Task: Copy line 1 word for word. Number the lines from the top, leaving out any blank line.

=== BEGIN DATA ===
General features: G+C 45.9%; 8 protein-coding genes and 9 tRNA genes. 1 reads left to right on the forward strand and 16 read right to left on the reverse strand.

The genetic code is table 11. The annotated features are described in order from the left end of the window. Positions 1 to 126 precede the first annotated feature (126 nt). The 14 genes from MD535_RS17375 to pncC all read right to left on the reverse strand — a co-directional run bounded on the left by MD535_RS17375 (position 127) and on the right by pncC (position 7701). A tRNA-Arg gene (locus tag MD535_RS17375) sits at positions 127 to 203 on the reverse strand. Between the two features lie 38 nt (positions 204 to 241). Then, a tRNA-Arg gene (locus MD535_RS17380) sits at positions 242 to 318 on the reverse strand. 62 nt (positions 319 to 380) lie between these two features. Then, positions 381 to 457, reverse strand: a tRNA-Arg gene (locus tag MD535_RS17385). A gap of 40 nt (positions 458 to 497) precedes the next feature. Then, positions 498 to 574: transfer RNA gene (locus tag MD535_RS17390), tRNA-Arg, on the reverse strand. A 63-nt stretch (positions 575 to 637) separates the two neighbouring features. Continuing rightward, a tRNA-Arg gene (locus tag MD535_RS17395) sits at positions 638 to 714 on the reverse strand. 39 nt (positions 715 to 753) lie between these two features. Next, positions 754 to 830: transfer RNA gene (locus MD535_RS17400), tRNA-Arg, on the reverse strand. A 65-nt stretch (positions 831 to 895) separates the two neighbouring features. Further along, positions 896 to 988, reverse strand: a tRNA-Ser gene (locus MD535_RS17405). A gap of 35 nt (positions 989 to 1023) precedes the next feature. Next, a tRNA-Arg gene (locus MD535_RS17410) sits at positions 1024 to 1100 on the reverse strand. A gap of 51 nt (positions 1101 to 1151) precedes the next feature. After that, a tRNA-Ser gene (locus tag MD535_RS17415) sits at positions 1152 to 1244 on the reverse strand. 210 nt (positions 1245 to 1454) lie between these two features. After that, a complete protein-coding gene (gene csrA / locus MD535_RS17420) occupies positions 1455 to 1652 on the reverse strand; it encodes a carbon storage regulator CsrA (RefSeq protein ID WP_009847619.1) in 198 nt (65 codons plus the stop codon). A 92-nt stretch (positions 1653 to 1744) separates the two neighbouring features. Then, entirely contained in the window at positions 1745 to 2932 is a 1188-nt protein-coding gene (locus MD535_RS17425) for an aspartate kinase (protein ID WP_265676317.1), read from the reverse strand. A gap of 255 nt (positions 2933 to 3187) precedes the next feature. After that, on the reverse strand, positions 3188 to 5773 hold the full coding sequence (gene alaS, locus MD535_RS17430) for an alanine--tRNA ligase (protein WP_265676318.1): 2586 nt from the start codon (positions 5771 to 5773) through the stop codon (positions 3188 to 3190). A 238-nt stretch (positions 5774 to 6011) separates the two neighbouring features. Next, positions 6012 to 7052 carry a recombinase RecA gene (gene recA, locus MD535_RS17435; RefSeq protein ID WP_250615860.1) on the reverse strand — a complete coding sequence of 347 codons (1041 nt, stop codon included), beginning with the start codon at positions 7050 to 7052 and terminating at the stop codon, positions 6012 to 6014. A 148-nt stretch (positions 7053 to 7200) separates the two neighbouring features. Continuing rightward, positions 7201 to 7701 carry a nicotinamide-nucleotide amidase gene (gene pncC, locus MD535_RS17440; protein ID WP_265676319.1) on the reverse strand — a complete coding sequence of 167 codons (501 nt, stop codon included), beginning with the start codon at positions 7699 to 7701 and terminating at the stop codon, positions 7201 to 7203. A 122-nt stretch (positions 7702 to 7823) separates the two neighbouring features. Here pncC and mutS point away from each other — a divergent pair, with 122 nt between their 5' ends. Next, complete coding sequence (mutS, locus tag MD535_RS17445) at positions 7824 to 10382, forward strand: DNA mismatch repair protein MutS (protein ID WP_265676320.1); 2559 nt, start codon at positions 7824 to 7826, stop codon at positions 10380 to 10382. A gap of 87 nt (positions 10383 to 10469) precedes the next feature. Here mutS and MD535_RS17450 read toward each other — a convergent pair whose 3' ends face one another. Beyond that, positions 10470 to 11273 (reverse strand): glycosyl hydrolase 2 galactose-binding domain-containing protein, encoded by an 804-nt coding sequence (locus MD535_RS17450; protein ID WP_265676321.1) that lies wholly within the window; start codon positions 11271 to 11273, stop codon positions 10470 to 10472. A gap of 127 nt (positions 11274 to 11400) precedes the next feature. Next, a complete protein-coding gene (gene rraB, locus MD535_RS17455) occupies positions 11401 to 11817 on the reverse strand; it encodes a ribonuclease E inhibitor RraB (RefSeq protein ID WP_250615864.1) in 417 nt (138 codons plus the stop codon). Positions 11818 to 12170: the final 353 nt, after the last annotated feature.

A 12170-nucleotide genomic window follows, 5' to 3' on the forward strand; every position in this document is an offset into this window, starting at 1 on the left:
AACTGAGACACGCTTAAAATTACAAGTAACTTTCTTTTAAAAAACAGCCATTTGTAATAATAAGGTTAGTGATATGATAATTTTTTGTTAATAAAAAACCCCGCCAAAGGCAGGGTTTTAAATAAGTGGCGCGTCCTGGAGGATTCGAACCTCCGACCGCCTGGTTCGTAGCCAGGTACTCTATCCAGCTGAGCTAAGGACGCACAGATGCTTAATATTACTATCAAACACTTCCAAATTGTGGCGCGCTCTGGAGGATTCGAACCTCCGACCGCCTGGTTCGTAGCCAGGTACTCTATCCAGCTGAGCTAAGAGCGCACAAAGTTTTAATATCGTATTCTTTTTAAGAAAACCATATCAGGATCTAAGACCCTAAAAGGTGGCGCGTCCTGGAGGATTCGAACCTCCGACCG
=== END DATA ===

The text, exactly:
General features: G+C 45.9%; 8 protein-coding genes and 9 tRNA genes. 1 reads left to right on the forward strand and 16 read right to left on the reverse strand.